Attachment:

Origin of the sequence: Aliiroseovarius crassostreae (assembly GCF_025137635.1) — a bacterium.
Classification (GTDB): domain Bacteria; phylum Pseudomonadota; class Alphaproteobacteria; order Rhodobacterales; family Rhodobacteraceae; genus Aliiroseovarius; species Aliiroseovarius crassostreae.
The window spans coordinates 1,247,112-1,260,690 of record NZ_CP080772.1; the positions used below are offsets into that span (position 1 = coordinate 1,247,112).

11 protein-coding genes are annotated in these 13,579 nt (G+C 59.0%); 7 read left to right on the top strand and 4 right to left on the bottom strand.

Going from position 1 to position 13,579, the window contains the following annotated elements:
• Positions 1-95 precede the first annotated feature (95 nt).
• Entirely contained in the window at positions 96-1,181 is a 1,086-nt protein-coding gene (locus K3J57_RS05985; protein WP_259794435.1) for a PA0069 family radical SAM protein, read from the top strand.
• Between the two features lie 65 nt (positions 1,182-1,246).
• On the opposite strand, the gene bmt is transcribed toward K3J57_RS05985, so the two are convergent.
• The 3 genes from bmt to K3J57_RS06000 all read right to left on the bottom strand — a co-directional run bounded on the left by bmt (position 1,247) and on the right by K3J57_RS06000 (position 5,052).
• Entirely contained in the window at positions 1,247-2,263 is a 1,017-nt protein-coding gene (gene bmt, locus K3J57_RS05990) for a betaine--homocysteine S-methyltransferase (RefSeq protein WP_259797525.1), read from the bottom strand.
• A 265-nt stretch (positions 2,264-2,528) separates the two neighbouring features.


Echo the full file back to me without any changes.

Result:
Origin of the sequence: Aliiroseovarius crassostreae (assembly GCF_025137635.1) — a bacterium.
Classification (GTDB): domain Bacteria; phylum Pseudomonadota; class Alphaproteobacteria; order Rhodobacterales; family Rhodobacteraceae; genus Aliiroseovarius; species Aliiroseovarius crassostreae.
The window spans coordinates 1,247,112-1,260,690 of record NZ_CP080772.1; the positions used below are offsets into that span (position 1 = coordinate 1,247,112).

11 protein-coding genes are annotated in these 13,579 nt (G+C 59.0%); 7 read left to right on the top strand and 4 right to left on the bottom strand.

Going from position 1 to position 13,579, the window contains the following annotated elements:
• Positions 1-95 precede the first annotated feature (95 nt).
• Entirely contained in the window at positions 96-1,181 is a 1,086-nt protein-coding gene (locus K3J57_RS05985; protein WP_259794435.1) for a PA0069 family radical SAM protein, read from the top strand.
• Between the two features lie 65 nt (positions 1,182-1,246).
• On the opposite strand, the gene bmt is transcribed toward K3J57_RS05985, so the two are convergent.
• The 3 genes from bmt to K3J57_RS06000 all read right to left on the bottom strand — a co-directional run bounded on the left by bmt (position 1,247) and on the right by K3J57_RS06000 (position 5,052).
• Entirely contained in the window at positions 1,247-2,263 is a 1,017-nt protein-coding gene (gene bmt, locus K3J57_RS05990) for a betaine--homocysteine S-methyltransferase (RefSeq protein WP_259797525.1), read from the bottom strand.
• A 265-nt stretch (positions 2,264-2,528) separates the two neighbouring features.